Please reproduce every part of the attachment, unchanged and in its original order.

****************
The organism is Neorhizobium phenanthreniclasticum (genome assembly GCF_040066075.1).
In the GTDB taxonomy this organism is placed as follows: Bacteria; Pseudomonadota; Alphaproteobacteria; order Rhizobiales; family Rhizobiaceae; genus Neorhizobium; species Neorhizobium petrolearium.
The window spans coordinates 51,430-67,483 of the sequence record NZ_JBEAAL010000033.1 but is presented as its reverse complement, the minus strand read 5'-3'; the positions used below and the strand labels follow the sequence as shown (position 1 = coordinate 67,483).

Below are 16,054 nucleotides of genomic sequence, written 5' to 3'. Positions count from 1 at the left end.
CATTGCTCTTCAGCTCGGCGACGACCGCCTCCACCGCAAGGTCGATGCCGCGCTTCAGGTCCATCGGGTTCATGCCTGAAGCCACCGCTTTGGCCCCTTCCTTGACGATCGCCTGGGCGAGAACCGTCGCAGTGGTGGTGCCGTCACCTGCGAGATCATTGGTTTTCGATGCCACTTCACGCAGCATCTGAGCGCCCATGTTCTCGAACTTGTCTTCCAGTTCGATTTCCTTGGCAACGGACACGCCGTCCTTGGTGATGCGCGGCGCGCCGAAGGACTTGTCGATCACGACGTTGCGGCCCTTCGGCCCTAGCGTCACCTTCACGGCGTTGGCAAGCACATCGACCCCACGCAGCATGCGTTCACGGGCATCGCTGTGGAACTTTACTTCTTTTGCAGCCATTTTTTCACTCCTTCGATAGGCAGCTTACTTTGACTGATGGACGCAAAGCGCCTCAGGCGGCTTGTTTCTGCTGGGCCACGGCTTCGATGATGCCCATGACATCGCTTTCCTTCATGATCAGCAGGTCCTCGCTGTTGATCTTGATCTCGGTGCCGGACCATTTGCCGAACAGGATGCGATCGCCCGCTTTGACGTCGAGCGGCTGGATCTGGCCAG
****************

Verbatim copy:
The organism is Neorhizobium phenanthreniclasticum (genome assembly GCF_040066075.1).
In the GTDB taxonomy this organism is placed as follows: Bacteria; Pseudomonadota; Alphaproteobacteria; order Rhizobiales; family Rhizobiaceae; genus Neorhizobium; species Neorhizobium petrolearium.
The window spans coordinates 51,430-67,483 of the sequence record NZ_JBEAAL010000033.1 but is presented as its reverse complement, the minus strand read 5'-3'; the positions used below and the strand labels follow the sequence as shown (position 1 = coordinate 67,483).

Below are 16,054 nucleotides of genomic sequence, written 5' to 3'. Positions count from 1 at the left end.
CATTGCTCTTCAGCTCGGCGACGACCGCCTCCACCGCAAGGTCGATGCCGCGCTTCAGGTCCATCGGGTTCATGCCTGAAGCCACCGCTTTGGCCCCTTCCTTGACGATCGCCTGGGCGAGAACCGTCGCAGTGGTGGTGCCGTCACCTGCGAGATCATTGGTTTTCGATGCCACTTCACGCAGCATCTGAGCGCCCATGTTCTCGAACTTGTCTTCCAGTTCGATTTCCTTGGCAACGGACACGCCGTCCTTGGTGATGCGCGGCGCGCCGAAGGACTTGTCGATCACGACGTTGCGGCCCTTCGGCCCTAGCGTCACCTTCACGGCGTTGGCAAGCACATCGACCCCACGCAGCATGCGTTCACGGGCATCGCTGTGGAACTTTACTTCTTTTGCAGCCATTTTTTCACTCCTTCGATAGGCAGCTTACTTTGACTGATGGACGCAAAGCGCCTCAGGCGGCTTGTTTCTGCTGGGCCACGGCTTCGATGATGCCCATGACATCGCTTTCCTTCATGATCAGCAGGTCCTCGCTGTTGATCTTGATCTCGGTGCCGGACCATTTGCCGAACAGGATGCGATCGCCCGCTTTGACGTCGAGCGGCTGGATCTGGCCAG